With propane, particulate matter emissions are virtually zero when used in our most modern engines. With a simple three-way catalyst, propane reduces NOx in engines by 96 percent compared to a best-in-class diesel counterparts. Our best propane-powered engines certified to the ultra-low NOx standard of .02 operate at half that rate through a full duty cycle, even in stop-and-go applications like delivery trucks or school buses. Diesel engines, as it turns out, emit about 8X the soot when compared to propane-fueled vehicles.

Diesel exhaust is considered a human carcinogen that causes lung cancer and increases the risk of bladder cancer. To improve the safety of work environments, the American Federation of State, County and Municipal Employees recommends replacing diesel-fueled engines with propane-fueled engines where possible.

Georgia State University did a study that found children who ride to school in low-emission propane-powered buses attend school more days. Childhood asthma is a real problem for young lungs, and teachers tell me routinely that children who ride on propane-powered buses come to school calmer and ready to learn. Bus drivers tell me they have far fewer headaches than when operating a diesel bus and that they no longer have breathing issues themselves.

This is good news –– and there’s more to like:

  • Propane-powered school buses produce up to 22 percent fewer greenhouse gas emissions, 24 percent fewer nitrogen oxide (NOx) emissions, and 44 percent fewer sulfur oxide (SOx) emissions compared to gasoline-fueled school buses.
  • Propane-powered school buses using new low-nitrogen oxide (NOx) engines produce 95 percent fewer NOx emissions than comparable diesel-fueled school buses and 88 percent fewer NOx emissions than comparable gasoline-fueled school buses.

We cannot say that cleaner emission buses create equality. That is not a promise we should make, and as we have seen in our country today, we have much work to do as a society on that subject. A positive step forward, however, can be made by addressing equity, which translates to a principle of fairness. The EPA calls this kind of idea “environmental justice.” In their description, environmental justice means the fair treatment and meaningful involvement of all people with respect to the development, implementation, and enforcement of environmental laws, regulations, and policies.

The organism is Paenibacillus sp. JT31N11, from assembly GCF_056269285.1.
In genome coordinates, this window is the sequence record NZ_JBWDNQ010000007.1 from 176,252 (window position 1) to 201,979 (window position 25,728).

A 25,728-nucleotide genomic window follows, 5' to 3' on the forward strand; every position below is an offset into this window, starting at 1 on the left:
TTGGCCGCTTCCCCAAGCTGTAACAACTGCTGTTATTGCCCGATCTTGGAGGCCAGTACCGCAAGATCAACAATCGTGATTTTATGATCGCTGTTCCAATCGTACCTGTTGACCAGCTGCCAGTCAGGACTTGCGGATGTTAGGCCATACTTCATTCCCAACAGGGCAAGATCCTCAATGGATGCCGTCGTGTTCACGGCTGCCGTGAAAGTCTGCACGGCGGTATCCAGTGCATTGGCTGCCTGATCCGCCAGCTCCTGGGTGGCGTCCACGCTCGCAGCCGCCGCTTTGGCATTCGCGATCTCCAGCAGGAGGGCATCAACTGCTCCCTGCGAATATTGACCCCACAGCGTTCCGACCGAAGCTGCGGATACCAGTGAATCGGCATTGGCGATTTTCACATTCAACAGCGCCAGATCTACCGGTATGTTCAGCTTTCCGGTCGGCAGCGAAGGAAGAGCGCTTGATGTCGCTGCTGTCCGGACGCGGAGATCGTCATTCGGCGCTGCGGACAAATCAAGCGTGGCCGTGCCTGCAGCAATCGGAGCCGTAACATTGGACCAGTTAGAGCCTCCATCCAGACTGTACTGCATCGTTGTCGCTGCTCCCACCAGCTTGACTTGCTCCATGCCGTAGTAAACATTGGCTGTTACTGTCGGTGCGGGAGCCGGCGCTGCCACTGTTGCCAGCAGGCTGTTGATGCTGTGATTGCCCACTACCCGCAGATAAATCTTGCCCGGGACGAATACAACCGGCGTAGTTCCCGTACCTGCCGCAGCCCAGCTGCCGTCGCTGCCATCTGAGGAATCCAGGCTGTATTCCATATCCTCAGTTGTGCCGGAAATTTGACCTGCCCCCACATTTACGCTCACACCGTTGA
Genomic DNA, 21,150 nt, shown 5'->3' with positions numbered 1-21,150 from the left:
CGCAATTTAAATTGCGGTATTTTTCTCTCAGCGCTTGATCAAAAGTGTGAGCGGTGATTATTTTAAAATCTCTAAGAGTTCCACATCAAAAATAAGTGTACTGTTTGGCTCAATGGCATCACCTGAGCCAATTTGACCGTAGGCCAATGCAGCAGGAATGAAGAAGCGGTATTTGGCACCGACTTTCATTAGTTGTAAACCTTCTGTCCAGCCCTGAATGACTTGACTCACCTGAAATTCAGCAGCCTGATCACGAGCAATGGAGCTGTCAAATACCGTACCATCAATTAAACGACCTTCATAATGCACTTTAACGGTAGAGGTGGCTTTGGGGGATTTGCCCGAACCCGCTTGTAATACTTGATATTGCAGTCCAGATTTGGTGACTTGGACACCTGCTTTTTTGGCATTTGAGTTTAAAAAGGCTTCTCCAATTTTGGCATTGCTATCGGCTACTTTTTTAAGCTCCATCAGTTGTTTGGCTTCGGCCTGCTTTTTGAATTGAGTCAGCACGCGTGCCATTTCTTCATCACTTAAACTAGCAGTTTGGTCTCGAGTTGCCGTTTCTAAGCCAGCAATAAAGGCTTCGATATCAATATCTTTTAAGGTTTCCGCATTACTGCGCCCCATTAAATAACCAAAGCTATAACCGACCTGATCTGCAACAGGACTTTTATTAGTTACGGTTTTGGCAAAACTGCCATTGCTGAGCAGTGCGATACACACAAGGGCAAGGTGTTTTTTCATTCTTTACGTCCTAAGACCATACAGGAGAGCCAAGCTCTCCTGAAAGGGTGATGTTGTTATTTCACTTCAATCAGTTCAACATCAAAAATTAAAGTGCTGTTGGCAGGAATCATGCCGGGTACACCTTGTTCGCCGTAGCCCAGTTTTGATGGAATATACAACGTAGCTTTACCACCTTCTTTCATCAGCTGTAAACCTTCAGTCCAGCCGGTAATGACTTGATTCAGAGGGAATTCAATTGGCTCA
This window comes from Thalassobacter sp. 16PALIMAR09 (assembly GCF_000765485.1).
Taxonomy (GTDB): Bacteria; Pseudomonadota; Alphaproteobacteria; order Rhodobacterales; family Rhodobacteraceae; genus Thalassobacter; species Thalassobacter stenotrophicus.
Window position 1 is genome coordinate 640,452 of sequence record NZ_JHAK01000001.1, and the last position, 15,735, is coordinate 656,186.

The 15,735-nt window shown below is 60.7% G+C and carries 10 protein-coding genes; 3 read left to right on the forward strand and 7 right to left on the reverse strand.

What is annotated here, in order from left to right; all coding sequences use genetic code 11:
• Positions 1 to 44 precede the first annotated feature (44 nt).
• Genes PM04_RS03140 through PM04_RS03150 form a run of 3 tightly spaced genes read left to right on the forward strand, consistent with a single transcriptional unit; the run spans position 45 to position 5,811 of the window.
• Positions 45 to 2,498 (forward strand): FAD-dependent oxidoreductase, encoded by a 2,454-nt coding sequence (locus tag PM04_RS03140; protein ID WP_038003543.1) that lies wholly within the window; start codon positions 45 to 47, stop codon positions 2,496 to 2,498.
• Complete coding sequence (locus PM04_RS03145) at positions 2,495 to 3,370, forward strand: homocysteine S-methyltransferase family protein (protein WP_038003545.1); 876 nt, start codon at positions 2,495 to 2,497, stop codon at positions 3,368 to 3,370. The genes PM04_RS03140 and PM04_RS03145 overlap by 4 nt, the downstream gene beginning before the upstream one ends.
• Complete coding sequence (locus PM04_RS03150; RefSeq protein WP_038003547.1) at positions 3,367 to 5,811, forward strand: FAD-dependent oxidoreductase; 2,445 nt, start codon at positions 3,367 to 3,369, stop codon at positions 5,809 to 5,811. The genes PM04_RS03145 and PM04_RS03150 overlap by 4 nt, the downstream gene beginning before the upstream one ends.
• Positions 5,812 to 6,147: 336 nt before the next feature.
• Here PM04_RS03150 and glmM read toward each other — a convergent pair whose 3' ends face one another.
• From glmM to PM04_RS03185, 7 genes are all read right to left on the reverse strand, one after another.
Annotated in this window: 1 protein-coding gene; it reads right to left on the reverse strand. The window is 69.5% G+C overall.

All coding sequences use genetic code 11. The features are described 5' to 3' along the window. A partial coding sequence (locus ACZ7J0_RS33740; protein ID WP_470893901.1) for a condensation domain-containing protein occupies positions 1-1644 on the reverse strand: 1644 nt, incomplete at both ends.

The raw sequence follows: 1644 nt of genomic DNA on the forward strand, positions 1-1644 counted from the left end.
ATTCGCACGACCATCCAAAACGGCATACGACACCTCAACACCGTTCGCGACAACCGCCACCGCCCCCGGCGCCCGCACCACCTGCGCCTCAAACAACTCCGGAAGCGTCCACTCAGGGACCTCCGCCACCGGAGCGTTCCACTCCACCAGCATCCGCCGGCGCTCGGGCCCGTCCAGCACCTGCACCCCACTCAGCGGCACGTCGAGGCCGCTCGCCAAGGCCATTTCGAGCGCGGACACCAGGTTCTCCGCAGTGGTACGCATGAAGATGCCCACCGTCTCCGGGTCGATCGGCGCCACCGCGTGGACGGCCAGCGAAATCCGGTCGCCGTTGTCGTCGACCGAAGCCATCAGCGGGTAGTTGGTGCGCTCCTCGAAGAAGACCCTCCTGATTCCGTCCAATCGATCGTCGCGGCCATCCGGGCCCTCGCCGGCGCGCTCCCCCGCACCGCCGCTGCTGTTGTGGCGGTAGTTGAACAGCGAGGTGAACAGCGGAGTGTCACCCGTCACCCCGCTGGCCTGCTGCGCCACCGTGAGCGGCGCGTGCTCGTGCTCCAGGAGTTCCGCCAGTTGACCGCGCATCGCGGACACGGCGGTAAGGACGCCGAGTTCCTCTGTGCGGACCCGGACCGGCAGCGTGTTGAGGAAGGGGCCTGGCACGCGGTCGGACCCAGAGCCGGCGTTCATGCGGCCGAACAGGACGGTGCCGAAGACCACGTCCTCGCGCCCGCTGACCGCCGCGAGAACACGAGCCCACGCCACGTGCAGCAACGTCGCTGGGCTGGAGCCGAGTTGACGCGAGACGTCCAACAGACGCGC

At PERC, we’re not in the policy business, so environmental justice may not be at the center of our wheelhouse. We can, however, take a stand for environmental equity, so here it is: The propane industry strongly believes every person has a fundamental right to breathe clean air.

Before-and-after photographs of cities around the world choked with smog pre-COVID are showing in stark terms that low emission vehicles are essential to fresh, healthy air. COVID-19 has been a terrible scourge for the world and we’ll all be relieved when effective treatments and a vaccine are discovered, but we can’t fail to see the blue skies in those photos –– not seen in some places in a generation –– and wonder what will motivate cities, regions and entire countries, to clear the air by making good energy choices that outweigh bad ones.